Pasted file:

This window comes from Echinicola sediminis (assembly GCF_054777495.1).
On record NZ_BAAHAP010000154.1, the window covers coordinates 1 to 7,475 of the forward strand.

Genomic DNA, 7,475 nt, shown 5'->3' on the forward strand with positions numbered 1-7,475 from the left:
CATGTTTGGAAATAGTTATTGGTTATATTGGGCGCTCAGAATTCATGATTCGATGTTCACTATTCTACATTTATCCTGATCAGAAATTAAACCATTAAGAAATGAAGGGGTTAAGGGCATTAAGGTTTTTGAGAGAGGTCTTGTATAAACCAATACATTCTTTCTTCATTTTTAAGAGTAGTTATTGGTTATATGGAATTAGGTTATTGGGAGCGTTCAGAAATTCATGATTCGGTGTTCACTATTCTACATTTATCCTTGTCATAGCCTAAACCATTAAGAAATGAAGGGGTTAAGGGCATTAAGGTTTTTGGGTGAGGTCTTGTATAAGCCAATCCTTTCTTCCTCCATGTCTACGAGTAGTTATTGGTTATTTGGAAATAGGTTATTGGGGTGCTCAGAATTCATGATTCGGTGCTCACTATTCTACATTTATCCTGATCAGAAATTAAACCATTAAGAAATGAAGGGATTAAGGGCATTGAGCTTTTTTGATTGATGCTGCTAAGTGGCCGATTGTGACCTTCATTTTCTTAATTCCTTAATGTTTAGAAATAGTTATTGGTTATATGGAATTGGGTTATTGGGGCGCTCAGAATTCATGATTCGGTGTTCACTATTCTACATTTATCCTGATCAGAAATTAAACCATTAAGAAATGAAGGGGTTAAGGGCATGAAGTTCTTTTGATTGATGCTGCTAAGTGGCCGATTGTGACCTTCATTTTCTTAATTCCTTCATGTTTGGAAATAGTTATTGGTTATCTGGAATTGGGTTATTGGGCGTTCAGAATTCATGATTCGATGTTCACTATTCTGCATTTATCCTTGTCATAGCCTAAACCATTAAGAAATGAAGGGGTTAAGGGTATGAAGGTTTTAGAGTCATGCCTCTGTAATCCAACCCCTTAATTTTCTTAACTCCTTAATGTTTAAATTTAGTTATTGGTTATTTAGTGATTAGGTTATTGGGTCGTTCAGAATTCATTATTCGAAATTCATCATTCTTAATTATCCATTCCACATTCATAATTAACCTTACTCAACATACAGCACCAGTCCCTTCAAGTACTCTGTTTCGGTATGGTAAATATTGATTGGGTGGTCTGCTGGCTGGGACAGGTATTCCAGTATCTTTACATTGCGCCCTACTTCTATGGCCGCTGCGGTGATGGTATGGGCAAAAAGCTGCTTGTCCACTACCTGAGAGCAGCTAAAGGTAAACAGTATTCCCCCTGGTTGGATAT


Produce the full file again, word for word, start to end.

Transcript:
This window comes from Echinicola sediminis (assembly GCF_054777495.1).
On record NZ_BAAHAP010000154.1, the window covers coordinates 1 to 7,475 of the forward strand.

Genomic DNA, 7,475 nt, shown 5'->3' on the forward strand with positions numbered 1-7,475 from the left:
CATGTTTGGAAATAGTTATTGGTTATATTGGGCGCTCAGAATTCATGATTCGATGTTCACTATTCTACATTTATCCTGATCAGAAATTAAACCATTAAGAAATGAAGGGGTTAAGGGCATTAAGGTTTTTGAGAGAGGTCTTGTATAAACCAATACATTCTTTCTTCATTTTTAAGAGTAGTTATTGGTTATATGGAATTAGGTTATTGGGAGCGTTCAGAAATTCATGATTCGGTGTTCACTATTCTACATTTATCCTTGTCATAGCCTAAACCATTAAGAAATGAAGGGGTTAAGGGCATTAAGGTTTTTGGGTGAGGTCTTGTATAAGCCAATCCTTTCTTCCTCCATGTCTACGAGTAGTTATTGGTTATTTGGAAATAGGTTATTGGGGTGCTCAGAATTCATGATTCGGTGCTCACTATTCTACATTTATCCTGATCAGAAATTAAACCATTAAGAAATGAAGGGATTAAGGGCATTGAGCTTTTTTGATTGATGCTGCTAAGTGGCCGATTGTGACCTTCATTTTCTTAATTCCTTAATGTTTAGAAATAGTTATTGGTTATATGGAATTGGGTTATTGGGGCGCTCAGAATTCATGATTCGGTGTTCACTATTCTACATTTATCCTGATCAGAAATTAAACCATTAAGAAATGAAGGGGTTAAGGGCATGAAGTTCTTTTGATTGATGCTGCTAAGTGGCCGATTGTGACCTTCATTTTCTTAATTCCTTCATGTTTGGAAATAGTTATTGGTTATCTGGAATTGGGTTATTGGGCGTTCAGAATTCATGATTCGATGTTCACTATTCTGCATTTATCCTTGTCATAGCCTAAACCATTAAGAAATGAAGGGGTTAAGGGTATGAAGGTTTTAGAGTCATGCCTCTGTAATCCAACCCCTTAATTTTCTTAACTCCTTAATGTTTAAATTTAGTTATTGGTTATTTAGTGATTAGGTTATTGGGTCGTTCAGAATTCATTATTCGAAATTCATCATTCTTAATTATCCATTCCACATTCATAATTAACCTTACTCAACATACAGCACCAGTCCCTTCAAGTACTCTGTTTCGGTATGGTAAATATTGATTGGGTGGTCTGCTGGCTGGGACAGGTATTCCAGTATCTTTACATTGCGCCCTACTTCTATGGCCGCTGCGGTGATGGTATGGGCAAAAAGCTGCTTGTCCACTACCTGAGAGCAGCTAAAGGTAAACAGTATTCCCCCTGGTTGGATAT